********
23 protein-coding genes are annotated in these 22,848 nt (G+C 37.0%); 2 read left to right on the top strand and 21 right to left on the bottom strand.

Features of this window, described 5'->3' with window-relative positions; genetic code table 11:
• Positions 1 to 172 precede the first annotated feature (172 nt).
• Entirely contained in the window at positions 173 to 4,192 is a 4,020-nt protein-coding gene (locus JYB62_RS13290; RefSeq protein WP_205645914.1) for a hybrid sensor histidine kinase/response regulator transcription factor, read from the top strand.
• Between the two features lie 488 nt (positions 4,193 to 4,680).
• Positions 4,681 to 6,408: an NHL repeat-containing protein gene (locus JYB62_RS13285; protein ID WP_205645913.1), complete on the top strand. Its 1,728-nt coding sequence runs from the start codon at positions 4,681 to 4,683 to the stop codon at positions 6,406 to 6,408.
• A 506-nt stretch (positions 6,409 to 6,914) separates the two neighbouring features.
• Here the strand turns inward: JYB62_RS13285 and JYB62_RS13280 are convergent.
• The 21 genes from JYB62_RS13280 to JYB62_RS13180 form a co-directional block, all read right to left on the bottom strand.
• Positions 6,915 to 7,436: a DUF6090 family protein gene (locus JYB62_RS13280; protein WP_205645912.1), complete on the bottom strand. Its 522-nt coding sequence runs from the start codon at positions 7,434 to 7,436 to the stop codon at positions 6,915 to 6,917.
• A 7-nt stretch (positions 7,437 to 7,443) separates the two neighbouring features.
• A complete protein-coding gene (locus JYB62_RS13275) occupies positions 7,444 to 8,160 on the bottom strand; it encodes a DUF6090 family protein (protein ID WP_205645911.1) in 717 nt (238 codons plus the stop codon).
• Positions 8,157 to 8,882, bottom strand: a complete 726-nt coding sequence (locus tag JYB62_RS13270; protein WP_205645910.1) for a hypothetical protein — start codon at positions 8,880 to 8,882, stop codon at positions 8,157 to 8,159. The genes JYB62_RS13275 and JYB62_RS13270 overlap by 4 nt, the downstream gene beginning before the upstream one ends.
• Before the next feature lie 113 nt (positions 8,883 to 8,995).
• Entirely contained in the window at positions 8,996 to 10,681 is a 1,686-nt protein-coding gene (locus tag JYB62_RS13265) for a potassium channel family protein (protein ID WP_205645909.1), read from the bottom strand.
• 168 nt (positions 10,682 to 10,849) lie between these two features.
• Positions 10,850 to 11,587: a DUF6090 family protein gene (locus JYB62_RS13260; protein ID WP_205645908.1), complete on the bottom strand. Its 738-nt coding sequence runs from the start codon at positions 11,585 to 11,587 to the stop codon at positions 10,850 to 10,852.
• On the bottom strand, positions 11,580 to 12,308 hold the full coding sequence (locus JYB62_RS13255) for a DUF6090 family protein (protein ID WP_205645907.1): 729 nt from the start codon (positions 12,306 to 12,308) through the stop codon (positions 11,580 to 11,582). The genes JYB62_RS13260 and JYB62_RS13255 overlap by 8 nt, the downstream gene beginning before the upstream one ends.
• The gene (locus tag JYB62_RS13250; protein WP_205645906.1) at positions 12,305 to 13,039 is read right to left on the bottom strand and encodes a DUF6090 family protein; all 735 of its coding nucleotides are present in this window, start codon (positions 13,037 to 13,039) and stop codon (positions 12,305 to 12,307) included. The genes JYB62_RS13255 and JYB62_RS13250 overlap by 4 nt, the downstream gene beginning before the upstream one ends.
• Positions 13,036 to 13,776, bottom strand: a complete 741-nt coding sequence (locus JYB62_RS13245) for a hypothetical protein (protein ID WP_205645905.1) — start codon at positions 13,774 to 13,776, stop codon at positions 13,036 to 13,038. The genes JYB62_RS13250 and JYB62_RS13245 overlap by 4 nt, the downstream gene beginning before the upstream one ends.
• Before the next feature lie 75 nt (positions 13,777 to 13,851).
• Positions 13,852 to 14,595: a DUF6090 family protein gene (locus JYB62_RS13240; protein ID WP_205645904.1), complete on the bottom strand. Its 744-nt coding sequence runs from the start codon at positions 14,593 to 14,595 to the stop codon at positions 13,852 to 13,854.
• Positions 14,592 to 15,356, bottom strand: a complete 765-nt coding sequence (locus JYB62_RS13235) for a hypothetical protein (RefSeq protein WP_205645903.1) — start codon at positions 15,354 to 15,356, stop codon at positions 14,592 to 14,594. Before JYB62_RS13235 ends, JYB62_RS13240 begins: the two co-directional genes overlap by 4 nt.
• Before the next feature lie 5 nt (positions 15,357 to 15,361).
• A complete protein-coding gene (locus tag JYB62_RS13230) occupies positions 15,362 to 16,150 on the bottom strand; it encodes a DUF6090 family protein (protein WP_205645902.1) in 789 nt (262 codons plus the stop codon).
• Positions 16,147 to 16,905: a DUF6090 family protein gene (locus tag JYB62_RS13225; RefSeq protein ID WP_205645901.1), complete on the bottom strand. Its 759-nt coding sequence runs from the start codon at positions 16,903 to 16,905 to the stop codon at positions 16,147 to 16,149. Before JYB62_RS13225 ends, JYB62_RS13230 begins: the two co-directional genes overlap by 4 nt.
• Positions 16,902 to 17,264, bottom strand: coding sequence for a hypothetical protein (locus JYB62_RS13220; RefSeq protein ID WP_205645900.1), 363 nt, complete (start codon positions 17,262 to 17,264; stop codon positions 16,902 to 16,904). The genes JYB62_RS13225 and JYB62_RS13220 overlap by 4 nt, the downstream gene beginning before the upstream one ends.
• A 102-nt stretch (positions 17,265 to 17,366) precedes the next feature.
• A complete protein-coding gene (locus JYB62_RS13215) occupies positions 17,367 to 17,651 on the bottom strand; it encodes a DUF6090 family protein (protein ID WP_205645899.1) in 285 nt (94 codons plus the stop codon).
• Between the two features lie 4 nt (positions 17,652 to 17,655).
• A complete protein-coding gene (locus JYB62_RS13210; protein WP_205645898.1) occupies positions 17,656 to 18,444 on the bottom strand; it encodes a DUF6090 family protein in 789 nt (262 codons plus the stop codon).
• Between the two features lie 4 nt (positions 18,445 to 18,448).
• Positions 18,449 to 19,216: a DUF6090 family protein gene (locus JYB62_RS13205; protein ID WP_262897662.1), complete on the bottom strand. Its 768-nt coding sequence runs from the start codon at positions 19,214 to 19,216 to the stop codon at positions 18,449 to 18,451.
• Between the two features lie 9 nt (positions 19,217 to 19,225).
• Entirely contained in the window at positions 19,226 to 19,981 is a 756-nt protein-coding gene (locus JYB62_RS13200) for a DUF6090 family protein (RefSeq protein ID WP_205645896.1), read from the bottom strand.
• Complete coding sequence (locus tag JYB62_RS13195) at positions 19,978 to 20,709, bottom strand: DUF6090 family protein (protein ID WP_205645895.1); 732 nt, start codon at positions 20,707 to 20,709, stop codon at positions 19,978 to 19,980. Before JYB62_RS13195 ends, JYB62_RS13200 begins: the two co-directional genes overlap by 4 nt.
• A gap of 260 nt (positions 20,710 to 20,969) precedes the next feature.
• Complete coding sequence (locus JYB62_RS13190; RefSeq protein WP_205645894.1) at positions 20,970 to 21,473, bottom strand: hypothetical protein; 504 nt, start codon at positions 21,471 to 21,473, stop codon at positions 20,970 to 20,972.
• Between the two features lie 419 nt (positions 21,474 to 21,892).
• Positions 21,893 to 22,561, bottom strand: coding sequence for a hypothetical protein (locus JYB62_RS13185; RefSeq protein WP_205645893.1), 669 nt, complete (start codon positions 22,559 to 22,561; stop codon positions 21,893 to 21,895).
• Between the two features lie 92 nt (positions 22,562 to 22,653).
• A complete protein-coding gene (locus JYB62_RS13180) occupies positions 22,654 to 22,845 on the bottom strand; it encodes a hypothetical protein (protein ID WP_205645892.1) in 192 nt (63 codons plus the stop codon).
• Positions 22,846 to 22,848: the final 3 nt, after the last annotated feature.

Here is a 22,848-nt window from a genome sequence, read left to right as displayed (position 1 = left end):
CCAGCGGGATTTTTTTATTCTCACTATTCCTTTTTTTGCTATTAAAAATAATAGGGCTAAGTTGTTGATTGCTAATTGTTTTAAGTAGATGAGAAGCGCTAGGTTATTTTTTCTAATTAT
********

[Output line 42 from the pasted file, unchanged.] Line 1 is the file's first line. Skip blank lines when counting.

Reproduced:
• A complete protein-coding gene (locus JYB62_RS13180) occupies positions 22,654 to 22,845 on the bottom strand; it encodes a hypothetical protein (protein ID WP_205645892.1) in 192 nt (63 codons plus the stop codon).